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Drop those kilos!

If you want to make your car more fuel efficient, what’s the next best thing to a more efficient engine?  You make the car lighter. Design engineers working in the field of car body construction work overtime to create lightweight materials for the modern motorcar.  Often new materials have been used from other transportation industries like aeronautical engineering, which is a field that always pushes the boundaries.

Spare a thought for these engineers because while on the one hand the demand is for more fuel efficient cars, from the other side there is the push to make the car as functional and practical as possible, which equates to the requirement for more space and bigger cars ­– usually a recipe for gaining weight.

Safer cars need stronger frames and more systems on-board, and this only leads to more kgs.  More luxury, and more bells and whistles, also adds to a car’s overall weight, so we can see why automotive engineers are working overtime to combat the growing trends.  I’m trying not to sound like a ‘Jenny Craig’ sales rep suggesting we all should slim down and lose the kilos.

Motor racing is a fun and exciting way of trialling new materials and engineering designs.  You’ll find that the cars involved in Formula One, European Touring Car racing and Aussie V8s will use the new materials available to make their cars lighter and faster.

The Automotive Circle International group ( is a European body who gathers expert engineers together to collaborate progressive ideas and discoveries in the field of new automotive materials and design.  These are just some of the bright gurus behind making the cars we drive better and better.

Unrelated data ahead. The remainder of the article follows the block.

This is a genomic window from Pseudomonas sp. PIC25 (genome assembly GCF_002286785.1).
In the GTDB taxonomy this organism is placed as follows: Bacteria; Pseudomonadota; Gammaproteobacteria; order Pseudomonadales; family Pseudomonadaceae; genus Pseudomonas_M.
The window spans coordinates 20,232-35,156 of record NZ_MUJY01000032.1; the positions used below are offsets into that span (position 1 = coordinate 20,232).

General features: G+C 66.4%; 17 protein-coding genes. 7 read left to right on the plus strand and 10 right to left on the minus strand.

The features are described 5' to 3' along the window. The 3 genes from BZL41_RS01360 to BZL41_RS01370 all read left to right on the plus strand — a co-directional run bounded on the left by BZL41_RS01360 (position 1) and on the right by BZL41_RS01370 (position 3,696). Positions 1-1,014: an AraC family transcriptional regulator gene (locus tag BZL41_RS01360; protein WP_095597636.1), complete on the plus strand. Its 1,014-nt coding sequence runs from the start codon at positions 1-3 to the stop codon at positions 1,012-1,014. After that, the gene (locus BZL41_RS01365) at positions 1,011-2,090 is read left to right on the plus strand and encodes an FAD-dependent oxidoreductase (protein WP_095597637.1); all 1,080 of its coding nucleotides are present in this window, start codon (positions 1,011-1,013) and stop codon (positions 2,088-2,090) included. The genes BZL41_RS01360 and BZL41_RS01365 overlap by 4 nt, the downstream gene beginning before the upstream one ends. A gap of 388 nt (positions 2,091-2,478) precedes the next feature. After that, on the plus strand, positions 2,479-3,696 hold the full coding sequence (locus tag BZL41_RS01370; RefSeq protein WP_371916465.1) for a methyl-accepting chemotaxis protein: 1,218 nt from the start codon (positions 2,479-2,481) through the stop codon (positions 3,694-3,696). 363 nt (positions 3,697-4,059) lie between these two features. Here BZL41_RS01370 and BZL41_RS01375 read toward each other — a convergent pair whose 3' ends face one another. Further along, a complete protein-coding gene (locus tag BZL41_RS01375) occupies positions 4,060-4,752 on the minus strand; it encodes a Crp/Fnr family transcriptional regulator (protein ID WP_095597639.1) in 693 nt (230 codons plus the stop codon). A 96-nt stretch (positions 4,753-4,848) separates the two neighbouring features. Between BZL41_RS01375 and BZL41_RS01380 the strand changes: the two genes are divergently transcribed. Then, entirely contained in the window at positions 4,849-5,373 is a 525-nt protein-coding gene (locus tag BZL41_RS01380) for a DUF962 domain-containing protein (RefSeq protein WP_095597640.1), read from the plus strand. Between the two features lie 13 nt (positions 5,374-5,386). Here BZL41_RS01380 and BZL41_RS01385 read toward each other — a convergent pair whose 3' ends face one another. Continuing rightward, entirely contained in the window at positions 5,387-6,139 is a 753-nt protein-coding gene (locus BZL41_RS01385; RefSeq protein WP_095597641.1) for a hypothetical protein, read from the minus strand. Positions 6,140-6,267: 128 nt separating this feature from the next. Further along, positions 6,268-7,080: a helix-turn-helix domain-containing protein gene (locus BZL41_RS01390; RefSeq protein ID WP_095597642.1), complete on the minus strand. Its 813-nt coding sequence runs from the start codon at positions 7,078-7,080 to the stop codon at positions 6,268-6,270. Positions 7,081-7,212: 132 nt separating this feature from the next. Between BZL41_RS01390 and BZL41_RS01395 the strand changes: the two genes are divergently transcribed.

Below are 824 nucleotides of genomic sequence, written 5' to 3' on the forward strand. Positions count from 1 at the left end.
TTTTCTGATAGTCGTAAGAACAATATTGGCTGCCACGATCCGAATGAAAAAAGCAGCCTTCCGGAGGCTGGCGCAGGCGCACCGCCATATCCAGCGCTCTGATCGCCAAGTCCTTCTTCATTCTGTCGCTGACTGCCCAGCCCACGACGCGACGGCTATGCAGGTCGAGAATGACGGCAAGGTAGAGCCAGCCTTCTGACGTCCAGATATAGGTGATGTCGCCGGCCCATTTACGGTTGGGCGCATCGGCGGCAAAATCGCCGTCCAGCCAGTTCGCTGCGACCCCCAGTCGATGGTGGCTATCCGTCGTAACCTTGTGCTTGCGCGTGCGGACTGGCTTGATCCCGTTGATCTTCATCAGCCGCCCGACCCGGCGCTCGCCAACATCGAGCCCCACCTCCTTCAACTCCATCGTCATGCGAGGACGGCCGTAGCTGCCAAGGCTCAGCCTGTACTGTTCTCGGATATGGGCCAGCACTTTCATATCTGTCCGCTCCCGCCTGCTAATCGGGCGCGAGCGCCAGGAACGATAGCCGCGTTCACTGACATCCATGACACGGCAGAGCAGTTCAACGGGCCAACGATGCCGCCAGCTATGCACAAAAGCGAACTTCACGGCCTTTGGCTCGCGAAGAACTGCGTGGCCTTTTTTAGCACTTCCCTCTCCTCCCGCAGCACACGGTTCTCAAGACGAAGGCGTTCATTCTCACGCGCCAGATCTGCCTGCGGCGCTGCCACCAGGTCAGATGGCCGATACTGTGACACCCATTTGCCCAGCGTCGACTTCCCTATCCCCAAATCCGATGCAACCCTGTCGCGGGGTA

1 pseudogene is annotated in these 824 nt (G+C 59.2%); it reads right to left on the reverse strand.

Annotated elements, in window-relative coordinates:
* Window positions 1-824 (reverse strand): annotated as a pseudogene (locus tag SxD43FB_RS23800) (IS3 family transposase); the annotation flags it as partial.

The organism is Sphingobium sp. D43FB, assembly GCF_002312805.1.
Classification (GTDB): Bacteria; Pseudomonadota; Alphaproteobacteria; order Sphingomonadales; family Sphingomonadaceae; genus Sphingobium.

Recently, Mazda engineers have found a new material which is light and strong.  They have applied this new material in the new Mazda CX-5.   In collaboration with Japan Polypropylene Corporation, Mazda has developed a new plastic resin which is lighter and thinner than the previous resin used in the formation of a car’s bumper.

BMW has placed its bets on carbon fibre reinforced plastic as the material for a successful automotive future.  Ferrari insists that aluminium is superior.  Ferrari believes they can whittle down the thickness of their aluminium sheet metal from 1.5 mm to 0.8 mm.  Ferrari’s way of keeping the lightweight aluminium sheets strong is by reinforcing it with ceramic fibres.  Incredibly, this could drop the weight of their cars by 15-to-20 percent.

Reducing a car’s weight is next to gaining mpg directly from the engine.   There’s, obviously, a lot happening behind the scenes that, maybe, we’re not so aware of.